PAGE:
Subject: RE: A Primer on Infringing Patents in Software
From: "Lawrence Rosen" <lrosen@rosenlaw.com>
Date: Mon, 9 Oct 2006 08:51:22 -0700

> 1.  How do I know if a claim is infringed by my software?

That's the difficult part. You test each claim against your software. There
is no easier way. That's the main point of our article. 

> 2.  How do claims interact with each other?

They don't. And to answer your question from another of your emails, there
are no "implied" claims. There are either explicit claims that read on your
software, or there aren't.

> 3.  What are the penalties for inadvertant infringement?

For direct infringement, intent has nothing to do with it. Accidentally or
intentional, you still infringe. Contributory and inducing infringement, and
of course willful infringement, have elements of intent.

> 4.  What does a typical patent license look like?  In particular, can
>     I develop new versions of my software without having to get a new
>     license from the patentholder?  What kind of payment arrangements
>     can I expect?

There is no "typical" license. Negotiate what you can. Or help support
effective solutions such as broad covenants not to assert from patent
holders.

/Larry 



Lawrence Rosen
Rosenlaw & Einschlag, a technology law firm (www.rosenlaw.com)
Stanford University, Lecturer in Law
3001 King Ranch Road, Ukiah, CA 95482
707-485-1242  *  fax: 707-485-1243
Author of "Open Source Licensing: Software Freedom and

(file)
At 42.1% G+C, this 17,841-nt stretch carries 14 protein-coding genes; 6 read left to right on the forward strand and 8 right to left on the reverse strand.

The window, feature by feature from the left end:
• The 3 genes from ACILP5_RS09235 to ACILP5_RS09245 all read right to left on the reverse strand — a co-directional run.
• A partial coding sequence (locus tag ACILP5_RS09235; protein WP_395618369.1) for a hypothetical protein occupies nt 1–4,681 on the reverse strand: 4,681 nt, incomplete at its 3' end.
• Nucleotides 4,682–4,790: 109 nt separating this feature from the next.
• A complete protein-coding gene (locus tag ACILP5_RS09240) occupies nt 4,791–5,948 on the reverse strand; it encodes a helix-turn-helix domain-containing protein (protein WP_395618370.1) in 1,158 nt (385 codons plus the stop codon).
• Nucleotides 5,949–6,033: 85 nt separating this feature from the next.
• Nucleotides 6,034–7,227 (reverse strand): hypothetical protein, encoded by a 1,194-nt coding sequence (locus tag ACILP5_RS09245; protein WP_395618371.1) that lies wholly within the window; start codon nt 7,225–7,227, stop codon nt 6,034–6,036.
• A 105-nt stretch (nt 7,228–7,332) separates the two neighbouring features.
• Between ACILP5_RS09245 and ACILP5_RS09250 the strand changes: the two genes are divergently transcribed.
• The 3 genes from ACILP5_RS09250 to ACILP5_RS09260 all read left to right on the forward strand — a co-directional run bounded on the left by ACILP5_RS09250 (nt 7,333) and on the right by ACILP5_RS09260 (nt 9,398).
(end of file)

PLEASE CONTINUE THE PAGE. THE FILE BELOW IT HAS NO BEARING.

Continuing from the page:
Intellectual Property Law" (Prentice Hall 2004)

> -----Original Message-----
> From: stephen@xemacs.org [mailto:stephen@xemacs.org]
> Sent: Monday, October 09, 2006 8:38 AM
> To: lrosen@rosenlaw.com
> Cc: 'Free Software for Business'; mbeinschlag@rosenlaw.com
> Subject: A Primer on Infringing Patents in Software
> 
> Lawrence Rosen writes:
> 
>  > We hope this will clear up some misconceptions about how software
> patents
>  > work, and explain the effects of patent infringement on open source
>  > software. You can find our article here:
>  >
>  >     http://rosenlaw.com/Infringing-Patents-in-Computer-Software.pdf.
> 
> I guess this is somewhat useful (I'm not in a tabula rasa state at the
> moment, it's hard to evaluate), but I don't think it addresses some of
> the biggest issues that developers would want to know about:
> 
> 1.  How do I know if a claim is infringed by my software?
> 
>     An important point here would be that division of the software
>     into modules is irrelevant---it's what the software does when
>     loaded into memory.  Also, even division into programs (only one
>     of which is owned by you!) does not remove all risk, as if your
>     program is used with another so that together they infringe, you
>     may be contributing to the user's infringement.
> 
>     This is described in your article, but to my mind it's hard to
>     grasp from the developer's point of view.  Examples would help.
> 
> 2.  How do claims interact with each other?
> 
>     For example, if I explicitly claim (1) a text-entry widget; (2) a
>     text-entry widget with echo suppression; and (3) a text-entry
>     widget with a button to reset the text to the null string "", have
>     I implicitly claimed a password-entry widget with a reset button,
>     or do I have to enumerate that, too?  Have I implicitly claimed a
>     password widget that allows passwords to contain Chinese
>     ideographs via a separate "input method"?
> 
>     Do these interactions change if the claims are in different
>     patents?  Do they change if the patents are owned by different
>     people?
> 
> 3.  What are the penalties for inadvertant infringement?
> 
> 4.  What does a typical patent license look like?  In particular, can
>     I develop new versions of my software without having to get a new
>     license from the patentholder?  What kind of payment arrangements
>     can I expect?
> 
> Also, the title suggests that this teaches us how to infringe, when in
> fact we'd really rather learn how to avoid that.  ;-)
> 
> Regards,
> Steve